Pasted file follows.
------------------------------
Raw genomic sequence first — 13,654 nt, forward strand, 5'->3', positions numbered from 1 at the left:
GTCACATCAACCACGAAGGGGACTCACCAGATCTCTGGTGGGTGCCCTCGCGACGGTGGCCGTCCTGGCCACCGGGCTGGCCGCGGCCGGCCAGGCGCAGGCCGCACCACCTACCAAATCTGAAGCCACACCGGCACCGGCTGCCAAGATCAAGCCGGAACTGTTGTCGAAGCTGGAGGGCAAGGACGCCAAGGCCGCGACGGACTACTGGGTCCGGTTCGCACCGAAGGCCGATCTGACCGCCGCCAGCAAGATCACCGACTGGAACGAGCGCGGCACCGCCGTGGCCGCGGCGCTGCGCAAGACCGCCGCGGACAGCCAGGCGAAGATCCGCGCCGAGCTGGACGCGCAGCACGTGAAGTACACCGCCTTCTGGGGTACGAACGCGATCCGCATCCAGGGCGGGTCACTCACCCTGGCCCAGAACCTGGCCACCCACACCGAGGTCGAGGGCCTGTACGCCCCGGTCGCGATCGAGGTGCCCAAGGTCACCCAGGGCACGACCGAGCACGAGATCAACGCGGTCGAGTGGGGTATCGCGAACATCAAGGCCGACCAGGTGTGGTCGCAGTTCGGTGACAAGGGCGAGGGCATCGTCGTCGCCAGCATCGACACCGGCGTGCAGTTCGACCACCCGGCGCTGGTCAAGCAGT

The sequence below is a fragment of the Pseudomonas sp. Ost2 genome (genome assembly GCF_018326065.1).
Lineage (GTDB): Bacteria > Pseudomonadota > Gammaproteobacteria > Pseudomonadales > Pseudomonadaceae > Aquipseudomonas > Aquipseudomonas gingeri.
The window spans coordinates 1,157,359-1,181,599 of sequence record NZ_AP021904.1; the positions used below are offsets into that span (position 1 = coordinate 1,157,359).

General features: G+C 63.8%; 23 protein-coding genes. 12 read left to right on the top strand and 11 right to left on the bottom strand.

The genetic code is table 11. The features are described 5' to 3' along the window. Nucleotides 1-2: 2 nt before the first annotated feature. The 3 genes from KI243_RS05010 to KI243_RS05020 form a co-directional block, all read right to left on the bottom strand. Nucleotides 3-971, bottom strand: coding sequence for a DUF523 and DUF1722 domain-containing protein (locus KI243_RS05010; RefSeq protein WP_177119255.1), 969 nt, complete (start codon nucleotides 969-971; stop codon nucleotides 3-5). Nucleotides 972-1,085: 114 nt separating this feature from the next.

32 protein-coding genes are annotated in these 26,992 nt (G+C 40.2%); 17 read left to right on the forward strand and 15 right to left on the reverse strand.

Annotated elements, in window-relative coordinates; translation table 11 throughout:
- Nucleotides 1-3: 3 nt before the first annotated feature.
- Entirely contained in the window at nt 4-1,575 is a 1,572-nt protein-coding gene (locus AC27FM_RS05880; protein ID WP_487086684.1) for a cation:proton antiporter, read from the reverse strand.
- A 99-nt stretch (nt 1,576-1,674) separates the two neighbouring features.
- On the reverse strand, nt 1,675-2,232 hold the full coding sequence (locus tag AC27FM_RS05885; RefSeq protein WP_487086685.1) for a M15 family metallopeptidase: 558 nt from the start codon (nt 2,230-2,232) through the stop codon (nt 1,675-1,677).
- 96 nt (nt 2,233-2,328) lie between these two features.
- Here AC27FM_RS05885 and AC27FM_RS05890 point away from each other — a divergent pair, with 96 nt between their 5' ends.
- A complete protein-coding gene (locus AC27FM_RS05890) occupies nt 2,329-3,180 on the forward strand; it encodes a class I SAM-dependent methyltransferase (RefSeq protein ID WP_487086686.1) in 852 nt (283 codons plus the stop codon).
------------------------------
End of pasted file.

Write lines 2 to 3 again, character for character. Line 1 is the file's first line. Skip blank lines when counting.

GTCACATCAACCACGAAGGGGACTCACCAGATCTCTGGTGGGTGCCCTCGCGACGGTGGCCGTCCTGGCCACCGGGCTGGCCGCGGCCGGCCAGGCGCAGGCCGCACCACCTACCAAATCTGAAGCCACACCGGCACCGGCTGCCAAGATCAAGCCGGAACTGTTGTCGAAGCTGGAGGGCAAGGACGCCAAGGCCGCGACGGACTACTGGGTCCGGTTCGCACCGAAGGCCGATCTGACCGCCGCCAGCAAGATCACCGACTGGAACGAGCGCGGCACCGCCGTGGCCGCGGCGCTGCGCAAGACCGCCGCGGACAGCCAGGCGAAGATCCGCGCCGAGCTGGACGCGCAGCACGTGAAGTACACCGCCTTCTGGGGTACGAACGCGATCCGCATCCAGGGCGGGTCACTCACCCTGGCCCAGAACCTGGCCACCCACACCGAGGTCGAGGGCCTGTACGCCCCGGTCGCGATCGAGGTGCCCAAGGTCACCCAGGGCACGACCGAGCACGAGATCAACGCGGTCGAGTGGGGTATCGCGAACATCAAGGCCGACCAGGTGTGGTCGCAGTTCGGTGACAAGGGCGAGGGCATCGTCGTCGCCAGCATCGACACCGGCGTGCAGTTCGACCACCCGGCGCTGGTCAAGCAGT

The sequence below is a fragment of the Pseudomonas sp. Ost2 genome (genome assembly GCF_018326065.1).